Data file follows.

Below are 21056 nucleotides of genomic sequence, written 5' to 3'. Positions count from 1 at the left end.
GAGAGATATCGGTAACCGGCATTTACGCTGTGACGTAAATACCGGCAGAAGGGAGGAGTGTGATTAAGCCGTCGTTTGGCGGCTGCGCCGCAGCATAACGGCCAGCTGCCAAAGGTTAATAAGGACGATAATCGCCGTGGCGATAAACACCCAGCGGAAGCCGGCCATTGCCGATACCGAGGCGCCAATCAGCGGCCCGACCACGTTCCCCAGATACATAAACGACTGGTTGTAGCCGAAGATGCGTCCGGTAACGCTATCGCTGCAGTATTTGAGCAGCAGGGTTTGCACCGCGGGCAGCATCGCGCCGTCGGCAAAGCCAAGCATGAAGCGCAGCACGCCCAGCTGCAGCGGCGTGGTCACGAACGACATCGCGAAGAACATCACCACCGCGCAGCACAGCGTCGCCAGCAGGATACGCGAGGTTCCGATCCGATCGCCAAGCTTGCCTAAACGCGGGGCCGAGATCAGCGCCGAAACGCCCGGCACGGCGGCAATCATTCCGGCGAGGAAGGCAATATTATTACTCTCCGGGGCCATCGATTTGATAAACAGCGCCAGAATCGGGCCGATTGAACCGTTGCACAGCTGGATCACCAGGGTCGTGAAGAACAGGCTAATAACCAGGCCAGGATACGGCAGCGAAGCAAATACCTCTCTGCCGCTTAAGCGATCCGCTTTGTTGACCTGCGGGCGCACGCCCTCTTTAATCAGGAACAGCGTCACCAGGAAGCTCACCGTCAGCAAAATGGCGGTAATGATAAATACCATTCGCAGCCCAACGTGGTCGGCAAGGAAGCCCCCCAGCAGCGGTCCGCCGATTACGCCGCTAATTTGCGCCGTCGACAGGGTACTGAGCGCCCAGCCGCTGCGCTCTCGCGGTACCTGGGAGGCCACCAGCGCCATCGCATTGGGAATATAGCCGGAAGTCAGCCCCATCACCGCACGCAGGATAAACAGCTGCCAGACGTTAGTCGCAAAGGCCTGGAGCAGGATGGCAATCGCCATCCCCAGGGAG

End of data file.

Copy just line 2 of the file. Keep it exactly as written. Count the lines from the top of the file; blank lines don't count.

GAGAGATATCGGTAACCGGCATTTACGCTGTGACGTAAATACCGGCAGAAGGGAGGAGTGTGATTAAGCCGTCGTTTGGCGGCTGCGCCGCAGCATAACGGCCAGCTGCCAAAGGTTAATAAGGACGATAATCGCCGTGGCGATAAACACCCAGCGGAAGCCGGCCATTGCCGATACCGAGGCGCCAATCAGCGGCCCGACCACGTTCCCCAGATACATAAACGACTGGTTGTAGCCGAAGATGCGTCCGGTAACGCTATCGCTGCAGTATTTGAGCAGCAGGGTTTGCACCGCGGGCAGCATCGCGCCGTCGGCAAAGCCAAGCATGAAGCGCAGCACGCCCAGCTGCAGCGGCGTGGTCACGAACGACATCGCGAAGAACATCACCACCGCGCAGCACAGCGTCGCCAGCAGGATACGCGAGGTTCCGATCCGATCGCCAAGCTTGCCTAAACGCGGGGCCGAGATCAGCGCCGAAACGCCCGGCACGGCGGCAATCATTCCGGCGAGGAAGGCAATATTATTACTCTCCGGGGCCATCGATTTGATAAACAGCGCCAGAATCGGGCCGATTGAACCGTTGCACAGCTGGATCACCAGGGTCGTGAAGAACAGGCTAATAACCAGGCCAGGATACGGCAGCGAAGCAAATACCTCTCTGCCGCTTAAGCGATCCGCTTTGTTGACCTGCGGGCGCACGCCCTCTTTAATCAGGAACAGCGTCACCAGGAAGCTCACCGTCAGCAAAATGGCGGTAATGATAAATACCATTCGCAGCCCAACGTGGTCGGCAAGGAAGCCCCCCAGCAGCGGTCCGCCGATTACGCCGCTAATTTGCGCCGTCGACAGGGTACTGAGCGCCCAGCCGCTGCGCTCTCGCGGTACCTGGGAGGCCACCAGCGCCATCGCATTGGGAATATAGCCGGAAGTCAGCCCCATCACCGCACGCAGGATAAACAGCTGCCAGACGTTAGTCGCAAAGGCCTGGAGCAGGATGGCAATCGCCATCCCCAGGGAG